Why would my doctor recomend eating a banana every day?
I recently had my 3 month metabolic tests and after the results came back my doctor had the nurse call me with the results and he recommended that I eat a banana everyday. He also said that my vitamin K level is low. Any relation?
Bananas are high in potassium, so your lab tests (or your medications) may indicate a need for this some additional potassium....OR, your doctor owns stock in Dole Banana Company. An apple a day keeps the doctor a way, but a banana has more potassium.
I don't see an obvious relationship between eating bananas and low vitamin K levels. Not knowing the test results, I would say the banana recommendation would be to increase potassium, but to increase vitamin K levels you would want to look at leavy greens. If it is low potassium level, then various fruits and vegetables plus low-fat/fat-free dairy product can supply this. Eating a salad daily with leafy greens as a way of getting your veggies should take care of your vitamin K.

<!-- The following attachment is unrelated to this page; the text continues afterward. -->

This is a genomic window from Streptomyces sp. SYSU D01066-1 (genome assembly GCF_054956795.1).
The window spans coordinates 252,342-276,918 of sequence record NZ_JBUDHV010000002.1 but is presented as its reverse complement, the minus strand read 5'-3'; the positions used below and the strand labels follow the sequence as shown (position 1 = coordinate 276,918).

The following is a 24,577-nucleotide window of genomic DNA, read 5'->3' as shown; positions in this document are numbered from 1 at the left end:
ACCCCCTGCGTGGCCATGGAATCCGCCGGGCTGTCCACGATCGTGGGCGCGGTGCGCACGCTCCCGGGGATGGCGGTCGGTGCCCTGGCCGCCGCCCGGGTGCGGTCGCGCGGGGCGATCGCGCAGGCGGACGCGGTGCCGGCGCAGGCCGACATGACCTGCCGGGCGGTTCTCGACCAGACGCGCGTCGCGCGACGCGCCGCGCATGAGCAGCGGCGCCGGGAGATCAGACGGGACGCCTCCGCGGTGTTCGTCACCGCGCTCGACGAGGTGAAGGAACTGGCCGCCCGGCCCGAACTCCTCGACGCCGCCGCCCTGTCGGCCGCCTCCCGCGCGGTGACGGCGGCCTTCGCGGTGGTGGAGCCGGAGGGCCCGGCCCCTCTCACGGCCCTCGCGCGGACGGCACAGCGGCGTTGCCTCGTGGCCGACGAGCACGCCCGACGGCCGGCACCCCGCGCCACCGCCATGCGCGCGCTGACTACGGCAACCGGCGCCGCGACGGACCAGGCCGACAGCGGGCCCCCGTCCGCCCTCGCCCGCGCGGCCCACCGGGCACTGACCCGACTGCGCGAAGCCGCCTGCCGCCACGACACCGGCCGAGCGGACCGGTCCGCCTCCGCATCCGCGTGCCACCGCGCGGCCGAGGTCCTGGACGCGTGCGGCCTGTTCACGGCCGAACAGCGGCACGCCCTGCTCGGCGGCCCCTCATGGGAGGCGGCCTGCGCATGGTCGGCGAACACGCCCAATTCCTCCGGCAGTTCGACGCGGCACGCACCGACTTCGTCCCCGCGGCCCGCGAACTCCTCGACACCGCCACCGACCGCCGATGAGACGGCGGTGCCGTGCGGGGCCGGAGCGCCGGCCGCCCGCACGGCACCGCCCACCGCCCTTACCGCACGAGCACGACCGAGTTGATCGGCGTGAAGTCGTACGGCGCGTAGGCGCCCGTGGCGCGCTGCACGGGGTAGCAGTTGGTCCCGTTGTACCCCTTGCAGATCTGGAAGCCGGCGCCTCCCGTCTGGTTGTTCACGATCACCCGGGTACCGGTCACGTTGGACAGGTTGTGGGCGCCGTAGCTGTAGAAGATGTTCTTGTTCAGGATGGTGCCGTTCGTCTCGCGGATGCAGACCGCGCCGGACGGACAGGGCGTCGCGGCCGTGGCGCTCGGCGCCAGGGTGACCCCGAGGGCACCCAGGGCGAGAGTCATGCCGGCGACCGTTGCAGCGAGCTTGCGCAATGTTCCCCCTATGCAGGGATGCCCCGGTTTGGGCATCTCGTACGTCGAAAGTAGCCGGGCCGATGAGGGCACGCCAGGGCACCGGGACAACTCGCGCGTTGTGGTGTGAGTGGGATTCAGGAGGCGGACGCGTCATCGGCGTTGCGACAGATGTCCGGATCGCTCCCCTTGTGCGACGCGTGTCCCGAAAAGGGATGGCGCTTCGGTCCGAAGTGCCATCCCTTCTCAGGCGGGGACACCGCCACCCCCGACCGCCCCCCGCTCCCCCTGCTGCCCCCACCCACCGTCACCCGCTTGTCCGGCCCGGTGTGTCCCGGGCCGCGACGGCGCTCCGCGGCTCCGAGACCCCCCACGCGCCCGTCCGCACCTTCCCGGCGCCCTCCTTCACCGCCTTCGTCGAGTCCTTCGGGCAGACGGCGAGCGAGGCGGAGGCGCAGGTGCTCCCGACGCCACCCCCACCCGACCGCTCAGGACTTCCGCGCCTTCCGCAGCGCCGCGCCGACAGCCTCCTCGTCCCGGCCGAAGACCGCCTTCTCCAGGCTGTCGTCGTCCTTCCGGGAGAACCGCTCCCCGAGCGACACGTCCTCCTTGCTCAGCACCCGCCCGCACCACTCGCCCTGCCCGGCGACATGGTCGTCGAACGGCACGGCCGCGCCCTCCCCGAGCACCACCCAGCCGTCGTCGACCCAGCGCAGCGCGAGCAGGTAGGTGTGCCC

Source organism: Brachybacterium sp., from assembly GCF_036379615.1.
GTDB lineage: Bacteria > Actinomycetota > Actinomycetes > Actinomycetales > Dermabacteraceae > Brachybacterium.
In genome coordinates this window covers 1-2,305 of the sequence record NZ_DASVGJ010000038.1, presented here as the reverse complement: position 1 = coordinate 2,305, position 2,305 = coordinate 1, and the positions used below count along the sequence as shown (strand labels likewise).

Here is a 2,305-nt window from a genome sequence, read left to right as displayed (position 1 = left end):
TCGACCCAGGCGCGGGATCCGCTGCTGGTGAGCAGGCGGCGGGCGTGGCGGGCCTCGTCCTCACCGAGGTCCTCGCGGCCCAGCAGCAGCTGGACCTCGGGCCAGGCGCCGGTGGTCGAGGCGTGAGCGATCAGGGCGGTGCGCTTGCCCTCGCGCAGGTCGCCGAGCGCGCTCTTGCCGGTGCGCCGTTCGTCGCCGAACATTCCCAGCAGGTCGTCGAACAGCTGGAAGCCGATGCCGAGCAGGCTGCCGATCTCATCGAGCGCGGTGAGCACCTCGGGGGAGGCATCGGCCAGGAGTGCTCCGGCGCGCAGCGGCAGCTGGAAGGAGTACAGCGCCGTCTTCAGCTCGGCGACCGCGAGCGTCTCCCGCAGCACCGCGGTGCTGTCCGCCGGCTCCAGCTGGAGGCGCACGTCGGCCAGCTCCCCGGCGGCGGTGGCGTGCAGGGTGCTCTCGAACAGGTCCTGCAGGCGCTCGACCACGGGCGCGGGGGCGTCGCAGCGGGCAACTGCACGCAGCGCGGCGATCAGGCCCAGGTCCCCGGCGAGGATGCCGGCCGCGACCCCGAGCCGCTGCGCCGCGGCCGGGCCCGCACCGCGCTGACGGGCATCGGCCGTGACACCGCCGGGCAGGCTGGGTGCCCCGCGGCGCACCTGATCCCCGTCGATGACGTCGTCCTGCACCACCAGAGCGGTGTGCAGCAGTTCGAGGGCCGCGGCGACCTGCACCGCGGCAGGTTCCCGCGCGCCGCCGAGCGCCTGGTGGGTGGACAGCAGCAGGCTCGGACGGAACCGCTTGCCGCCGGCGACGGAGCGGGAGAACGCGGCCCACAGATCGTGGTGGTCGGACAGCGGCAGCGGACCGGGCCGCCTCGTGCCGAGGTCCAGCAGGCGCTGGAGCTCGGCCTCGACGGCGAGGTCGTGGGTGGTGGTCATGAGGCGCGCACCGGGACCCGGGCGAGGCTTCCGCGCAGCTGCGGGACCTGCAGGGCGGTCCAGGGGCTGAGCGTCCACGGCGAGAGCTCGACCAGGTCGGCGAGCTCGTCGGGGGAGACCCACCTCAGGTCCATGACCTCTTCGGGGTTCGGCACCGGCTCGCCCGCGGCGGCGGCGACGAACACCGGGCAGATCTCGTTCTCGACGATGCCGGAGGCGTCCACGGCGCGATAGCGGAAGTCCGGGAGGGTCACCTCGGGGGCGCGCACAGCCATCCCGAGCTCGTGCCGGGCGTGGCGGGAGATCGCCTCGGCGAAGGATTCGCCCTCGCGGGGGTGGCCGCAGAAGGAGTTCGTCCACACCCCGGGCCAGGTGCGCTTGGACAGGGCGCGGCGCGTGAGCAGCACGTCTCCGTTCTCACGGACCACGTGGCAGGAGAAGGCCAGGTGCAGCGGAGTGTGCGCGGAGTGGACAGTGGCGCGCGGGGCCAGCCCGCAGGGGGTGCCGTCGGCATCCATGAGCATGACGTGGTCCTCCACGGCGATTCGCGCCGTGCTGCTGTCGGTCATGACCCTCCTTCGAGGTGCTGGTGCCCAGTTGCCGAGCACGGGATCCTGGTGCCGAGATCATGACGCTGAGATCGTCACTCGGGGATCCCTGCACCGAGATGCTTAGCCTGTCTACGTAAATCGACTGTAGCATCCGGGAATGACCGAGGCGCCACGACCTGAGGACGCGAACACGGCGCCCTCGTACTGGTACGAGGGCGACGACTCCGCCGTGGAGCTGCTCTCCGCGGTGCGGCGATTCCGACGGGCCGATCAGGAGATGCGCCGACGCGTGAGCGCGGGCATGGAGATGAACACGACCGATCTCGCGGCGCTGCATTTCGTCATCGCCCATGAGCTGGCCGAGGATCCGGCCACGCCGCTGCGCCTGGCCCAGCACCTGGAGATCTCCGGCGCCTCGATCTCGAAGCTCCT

Important: The opinions expressed in WebMD User-generated content areas like communities, reviews, ratings, blogs, or WebMD Answers are solely those of the User, who may or may not have medical or scientific training. These opinions do not represent the opinions of WebMD. User-generated content areas are not reviewed by a WebMD physician or any member of the WebMD editorial staff for accuracy, balance, objectivity, or any other reason except for compliance with our Terms and Conditions. Some of these opinions may contain information about treatments or uses of drug products that have not been approved by the U.S. Food and Drug Administration. WebMD does not endorse any specific product, service, or treatment. Do not consider WebMD User-generated content as medical advice. Never delay or disregard seeking professional medical advice from your doctor or other qualified healthcare provider because of something you have read on WebMD. You should always speak with your doctor before you start, stop, or change any prescribed part of your care plan or treatment. WebMD understands that reading individual, real-life experiences can be a helpful resource, but it is never a substitute for professional medical advice, diagnosis, or treatment from a qualified health care provider. If you think you may have a medical emergency, call your doctor or dial 911 immediately.